Eat for your health, not just a number on the scale! I’m sharing 8 Scale-Free Nutrition Tips from Dietitians on how you can be more mindful about your diet and long-term health goals without fixating on the number on the scale.
I love that more and more registered dietitian nutritionists are recommending that you focus on positive, healthy eating patterns rather than a number on your bathroom scale. After all, weight is such a “heavy” subject! We all have our own unique genetic makeup, which affects our metabolism, nutrition, health and weight. So we all have different body shapes. No, we all can’t (and shouldn’t) look like the often photoshopped photos you see in magazines or on Instagram. Obsessing over that number on the scale can often lead to unhealthy relationships with food. So build a better understanding of food by focusing on the best food choices you can make. I asked leading nutritionists to share their best tips for making healthy food choices to inspire a better relationship with food. Read on to learn more about how to eat for health, not a number.
8 Scale-Free Nutrition Tips from Dietitians
1. Think taste, pleasure and nutrition
“I’m thinking about the taste and pleasure of food that could come from French fries and roasted Brussels sprouts. When I plan meals, I make sure I have access to a variety of foods that I like, and then when I prepare a meal, I think about how the food will sustain me and help me feel good in the long run. This usually leads to more balanced meals with vegetables, beans and lean protein foods. If a client is feeling guilty about eating a certain food because of concern about their weight, I would help them resolve the critical thoughts in their mind so they can feel better about flexible eating patterns,” says Rebecca Scritchfield, RDN, EP- C, author. of Courtesy of body.
2. Balance food with energy
“Instead of labeling ‘good’ and ‘bad’ foods, explore what amounts, combinations and types of food make you feel how you want to feel. For example, if you want to have more energy, instead of cutting out foods, experiment with foods that may help balance energy and play around with them to see which ones you enjoy! By focusing on the foods we can add more of, more people are likely to make long-term changes!” says Kori Kostka, RD.
3. Focus on Whole Foods
“It’s great fun when people discover the overall health benefits of eating whole foods like vegetables, fruits, whole grains, beans, peas, lentils and nuts and seeds with more energy and focus, as well as improving blood sugar in the blood, blood pressure and lipid levels, and most often weight loss occurs in the process,” says Vicki Shanta Retelny, RDN.
4. Indulge your senses with seasonal plants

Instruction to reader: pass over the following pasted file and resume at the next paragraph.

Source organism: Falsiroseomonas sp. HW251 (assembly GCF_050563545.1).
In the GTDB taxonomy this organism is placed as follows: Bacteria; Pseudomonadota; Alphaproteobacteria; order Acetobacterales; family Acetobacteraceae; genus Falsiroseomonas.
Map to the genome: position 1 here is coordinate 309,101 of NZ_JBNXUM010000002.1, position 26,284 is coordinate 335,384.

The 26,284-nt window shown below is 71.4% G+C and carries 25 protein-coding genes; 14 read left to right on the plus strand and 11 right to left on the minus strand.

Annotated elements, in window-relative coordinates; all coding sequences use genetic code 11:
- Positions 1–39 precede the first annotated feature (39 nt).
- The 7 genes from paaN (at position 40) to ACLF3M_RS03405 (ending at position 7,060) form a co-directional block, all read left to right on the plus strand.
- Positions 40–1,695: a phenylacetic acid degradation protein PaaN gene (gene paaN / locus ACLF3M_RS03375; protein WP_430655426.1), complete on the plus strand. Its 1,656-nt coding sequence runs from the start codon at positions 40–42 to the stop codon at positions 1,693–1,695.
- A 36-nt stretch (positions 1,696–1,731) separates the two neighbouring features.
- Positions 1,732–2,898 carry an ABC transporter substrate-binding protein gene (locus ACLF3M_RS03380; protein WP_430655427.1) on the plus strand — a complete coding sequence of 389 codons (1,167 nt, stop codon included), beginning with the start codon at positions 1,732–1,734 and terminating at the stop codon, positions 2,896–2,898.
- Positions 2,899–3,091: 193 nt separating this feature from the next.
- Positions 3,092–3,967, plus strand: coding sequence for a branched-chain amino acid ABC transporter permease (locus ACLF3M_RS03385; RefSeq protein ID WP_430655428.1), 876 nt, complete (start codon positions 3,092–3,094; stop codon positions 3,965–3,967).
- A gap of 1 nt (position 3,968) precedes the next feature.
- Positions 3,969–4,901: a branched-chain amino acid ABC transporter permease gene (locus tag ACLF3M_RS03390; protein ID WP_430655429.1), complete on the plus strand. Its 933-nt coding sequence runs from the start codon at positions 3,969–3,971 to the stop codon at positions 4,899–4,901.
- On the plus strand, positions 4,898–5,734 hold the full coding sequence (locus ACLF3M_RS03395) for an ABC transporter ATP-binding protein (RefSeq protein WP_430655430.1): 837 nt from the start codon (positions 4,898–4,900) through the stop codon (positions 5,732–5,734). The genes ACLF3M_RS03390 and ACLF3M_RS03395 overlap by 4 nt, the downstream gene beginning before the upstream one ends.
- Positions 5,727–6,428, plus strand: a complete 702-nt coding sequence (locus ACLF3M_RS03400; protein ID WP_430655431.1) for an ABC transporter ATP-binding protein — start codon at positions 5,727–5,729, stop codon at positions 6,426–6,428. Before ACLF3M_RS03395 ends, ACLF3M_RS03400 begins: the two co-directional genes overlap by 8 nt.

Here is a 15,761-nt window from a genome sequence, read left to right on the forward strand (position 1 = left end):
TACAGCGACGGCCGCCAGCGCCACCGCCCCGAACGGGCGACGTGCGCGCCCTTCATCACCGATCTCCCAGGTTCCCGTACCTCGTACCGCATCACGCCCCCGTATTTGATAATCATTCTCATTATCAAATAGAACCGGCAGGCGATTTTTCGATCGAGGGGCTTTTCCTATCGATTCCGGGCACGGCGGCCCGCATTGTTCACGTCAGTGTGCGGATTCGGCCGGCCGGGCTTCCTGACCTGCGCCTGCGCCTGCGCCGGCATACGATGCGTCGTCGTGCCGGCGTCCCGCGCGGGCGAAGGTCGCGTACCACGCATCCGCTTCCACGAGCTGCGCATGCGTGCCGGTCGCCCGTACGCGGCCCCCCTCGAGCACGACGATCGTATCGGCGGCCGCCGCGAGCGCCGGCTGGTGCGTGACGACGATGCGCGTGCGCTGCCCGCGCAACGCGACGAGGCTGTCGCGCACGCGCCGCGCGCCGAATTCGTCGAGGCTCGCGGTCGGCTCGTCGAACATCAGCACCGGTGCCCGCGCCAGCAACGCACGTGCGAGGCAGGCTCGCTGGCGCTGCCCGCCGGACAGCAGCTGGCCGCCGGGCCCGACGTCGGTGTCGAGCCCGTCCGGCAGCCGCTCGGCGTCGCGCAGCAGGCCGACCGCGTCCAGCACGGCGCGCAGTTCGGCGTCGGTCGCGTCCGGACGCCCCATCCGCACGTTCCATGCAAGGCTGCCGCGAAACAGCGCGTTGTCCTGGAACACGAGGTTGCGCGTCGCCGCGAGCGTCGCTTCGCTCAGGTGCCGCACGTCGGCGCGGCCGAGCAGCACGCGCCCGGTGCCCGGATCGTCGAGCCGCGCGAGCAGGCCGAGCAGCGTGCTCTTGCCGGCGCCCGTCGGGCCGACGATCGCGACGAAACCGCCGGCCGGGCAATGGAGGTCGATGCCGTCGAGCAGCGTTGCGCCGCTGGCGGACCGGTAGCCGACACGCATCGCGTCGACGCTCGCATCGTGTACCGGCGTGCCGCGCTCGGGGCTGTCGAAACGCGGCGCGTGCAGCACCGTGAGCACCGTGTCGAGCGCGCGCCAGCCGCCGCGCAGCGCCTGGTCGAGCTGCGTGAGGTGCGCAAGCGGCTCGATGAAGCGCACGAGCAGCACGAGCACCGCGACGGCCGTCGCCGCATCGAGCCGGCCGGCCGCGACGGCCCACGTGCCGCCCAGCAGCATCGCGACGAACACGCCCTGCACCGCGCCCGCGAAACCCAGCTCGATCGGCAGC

“Go to your local farmers market and indulge in the colors, aromas and flavors of the new season. Ask growers questions about how to prepare their produce. You’ll discover new foods and techniques to bring out the great flavor of fruits, vegetables, and yes, even desserts. That way, you’ll naturally attract a variety of plant foods and reap the proven benefits,” she says. Tamar RothenbergRDN.
5. Eat for health, not body size
“When we eat for a number on the scale, inevitably, the weight comes back and the foods are discredited. Categorizing foods into ‘good’ and ‘bad’ according to your dietary rules can lead to shame, food obsession and inevitable body dissatisfaction. When we eat for health rather than body size, we can become curious about how we feel physically after eating foods and begin to make food choices that either nourish our bodies (i.e. provide energy, support the ability to manage a year illness) or feed our souls (ie, bonding over coffee and snacks with friends, celebrating birthdays with cake). When we honor our bodies and move away from manipulating them, we pursue not only physical health, but also emotional, social, and mental health,” says Beth Rosen, MS, RD, CDN.
6. Create healthy habits
“Good habits are what will lead to better health, which is usually the real goal anyway. If your goal is to eat more fruits and vegetables, for example, focus on all the ways you can do that. Make it enjoyable. Find new foods to try, new recipes to experiment with. Just pay attention to the process to learn what you like, what you don’t like, what you can do differently to make it more enjoyable and sustainable,” says Jill Weisenberger, MS, RDN, CDE, CHWC, FAND, author of Prediabetes: A Complete Guide.
7. Nourish yourself
“Nourish is a word I use often, and although it usually refers to food, it means so much more. Don’t get me wrong, what we eat plays an integral role in our overall health and that feeling will not be abandoned in any way on this new journey. But, I learned that healthy eating is less about counting calories and “good” vs. “bad” foods and more about self-love. When we love ourselves, we can simplify our relationship with food!” says Katie CavutoRDN.
8. Eat foods that make you feel good
“I call donuts the ‘crunchy crime’ because I feel like crap after eating one. Eat food that makes you feel energized. For me, apples with peanut butter and a little cinnamon beats a donut,” says Lisa Andrews, RDN, owner of Sound Bites Nutrition LLC.
For other blogs about healthy living goals, check out these:
7 Steps to Going Plant Based
18 Tips for Healthy Eating Without Dieting from Top Nutritionists
5 Tips to boost your diet
Plant-based tips for eating healthy on a budget
Top 5 tips to green your plate